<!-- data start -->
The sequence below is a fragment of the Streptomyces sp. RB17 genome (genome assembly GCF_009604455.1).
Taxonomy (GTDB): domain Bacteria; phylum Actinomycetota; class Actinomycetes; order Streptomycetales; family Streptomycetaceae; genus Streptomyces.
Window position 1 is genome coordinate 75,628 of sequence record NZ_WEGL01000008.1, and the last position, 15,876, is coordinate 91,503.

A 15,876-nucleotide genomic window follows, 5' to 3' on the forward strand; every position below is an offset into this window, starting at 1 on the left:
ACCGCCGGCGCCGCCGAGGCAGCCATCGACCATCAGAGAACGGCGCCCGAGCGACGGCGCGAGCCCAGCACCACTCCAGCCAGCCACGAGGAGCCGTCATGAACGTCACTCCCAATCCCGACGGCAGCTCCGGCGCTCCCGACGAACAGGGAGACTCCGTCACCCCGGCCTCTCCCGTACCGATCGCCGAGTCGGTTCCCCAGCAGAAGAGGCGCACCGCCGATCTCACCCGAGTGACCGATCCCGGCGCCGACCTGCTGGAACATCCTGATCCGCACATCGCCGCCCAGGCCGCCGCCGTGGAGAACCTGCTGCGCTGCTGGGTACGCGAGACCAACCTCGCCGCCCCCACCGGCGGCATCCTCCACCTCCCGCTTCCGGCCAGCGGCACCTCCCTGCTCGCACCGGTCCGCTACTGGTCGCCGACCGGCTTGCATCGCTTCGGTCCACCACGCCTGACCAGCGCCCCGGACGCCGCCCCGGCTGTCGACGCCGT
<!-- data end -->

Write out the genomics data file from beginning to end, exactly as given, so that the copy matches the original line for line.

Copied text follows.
The sequence below is a fragment of the Streptomyces sp. RB17 genome (genome assembly GCF_009604455.1).
Taxonomy (GTDB): domain Bacteria; phylum Actinomycetota; class Actinomycetes; order Streptomycetales; family Streptomycetaceae; genus Streptomyces.
Window position 1 is genome coordinate 75,628 of sequence record NZ_WEGL01000008.1, and the last position, 15,876, is coordinate 91,503.

A 15,876-nucleotide genomic window follows, 5' to 3' on the forward strand; every position below is an offset into this window, starting at 1 on the left:
ACCGCCGGCGCCGCCGAGGCAGCCATCGACCATCAGAGAACGGCGCCCGAGCGACGGCGCGAGCCCAGCACCACTCCAGCCAGCCACGAGGAGCCGTCATGAACGTCACTCCCAATCCCGACGGCAGCTCCGGCGCTCCCGACGAACAGGGAGACTCCGTCACCCCGGCCTCTCCCGTACCGATCGCCGAGTCGGTTCCCCAGCAGAAGAGGCGCACCGCCGATCTCACCCGAGTGACCGATCCCGGCGCCGACCTGCTGGAACATCCTGATCCGCACATCGCCGCCCAGGCCGCCGCCGTGGAGAACCTGCTGCGCTGCTGGGTACGCGAGACCAACCTCGCCGCCCCCACCGGCGGCATCCTCCACCTCCCGCTTCCGGCCAGCGGCACCTCCCTGCTCGCACCGGTCCGCTACTGGTCGCCGACCGGCTTGCATCGCTTCGGTCCACCACGCCTGACCAGCGCCCCGGACGCCGCCCCGGCTGTCGACGCCGT